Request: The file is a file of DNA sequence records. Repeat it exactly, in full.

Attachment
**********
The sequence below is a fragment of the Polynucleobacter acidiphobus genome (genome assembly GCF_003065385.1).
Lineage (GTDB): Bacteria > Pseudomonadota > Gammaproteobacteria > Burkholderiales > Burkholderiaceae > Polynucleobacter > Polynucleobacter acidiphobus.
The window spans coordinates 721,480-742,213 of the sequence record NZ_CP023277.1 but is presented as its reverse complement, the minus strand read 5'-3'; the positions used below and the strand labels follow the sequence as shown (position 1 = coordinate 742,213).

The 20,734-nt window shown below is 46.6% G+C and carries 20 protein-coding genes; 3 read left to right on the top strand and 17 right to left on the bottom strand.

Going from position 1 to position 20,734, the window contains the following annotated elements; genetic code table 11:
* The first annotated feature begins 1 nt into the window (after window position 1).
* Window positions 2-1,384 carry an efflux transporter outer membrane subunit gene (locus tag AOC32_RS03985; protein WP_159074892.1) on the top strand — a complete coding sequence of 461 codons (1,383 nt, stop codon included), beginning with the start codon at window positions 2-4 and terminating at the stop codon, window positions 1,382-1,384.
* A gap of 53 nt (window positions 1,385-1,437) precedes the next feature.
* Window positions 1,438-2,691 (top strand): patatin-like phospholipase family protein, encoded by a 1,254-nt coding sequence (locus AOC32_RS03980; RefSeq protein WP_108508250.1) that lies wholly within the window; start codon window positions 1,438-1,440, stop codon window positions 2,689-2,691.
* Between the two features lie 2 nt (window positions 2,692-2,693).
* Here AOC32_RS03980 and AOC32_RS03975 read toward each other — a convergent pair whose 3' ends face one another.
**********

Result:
The sequence below is a fragment of the Polynucleobacter acidiphobus genome (genome assembly GCF_003065385.1).
Lineage (GTDB): Bacteria > Pseudomonadota > Gammaproteobacteria > Burkholderiales > Burkholderiaceae > Polynucleobacter > Polynucleobacter acidiphobus.
The window spans coordinates 721,480-742,213 of the sequence record NZ_CP023277.1 but is presented as its reverse complement, the minus strand read 5'-3'; the positions used below and the strand labels follow the sequence as shown (position 1 = coordinate 742,213).

The 20,734-nt window shown below is 46.6% G+C and carries 20 protein-coding genes; 3 read left to right on the top strand and 17 right to left on the bottom strand.

Going from position 1 to position 20,734, the window contains the following annotated elements; genetic code table 11:
* The first annotated feature begins 1 nt into the window (after window position 1).
* Window positions 2-1,384 carry an efflux transporter outer membrane subunit gene (locus tag AOC32_RS03985; protein WP_159074892.1) on the top strand — a complete coding sequence of 461 codons (1,383 nt, stop codon included), beginning with the start codon at window positions 2-4 and terminating at the stop codon, window positions 1,382-1,384.
* A gap of 53 nt (window positions 1,385-1,437) precedes the next feature.
* Window positions 1,438-2,691 (top strand): patatin-like phospholipase family protein, encoded by a 1,254-nt coding sequence (locus AOC32_RS03980; RefSeq protein WP_108508250.1) that lies wholly within the window; start codon window positions 1,438-1,440, stop codon window positions 2,689-2,691.
* Between the two features lie 2 nt (window positions 2,692-2,693).
* Here AOC32_RS03980 and AOC32_RS03975 read toward each other — a convergent pair whose 3' ends face one another.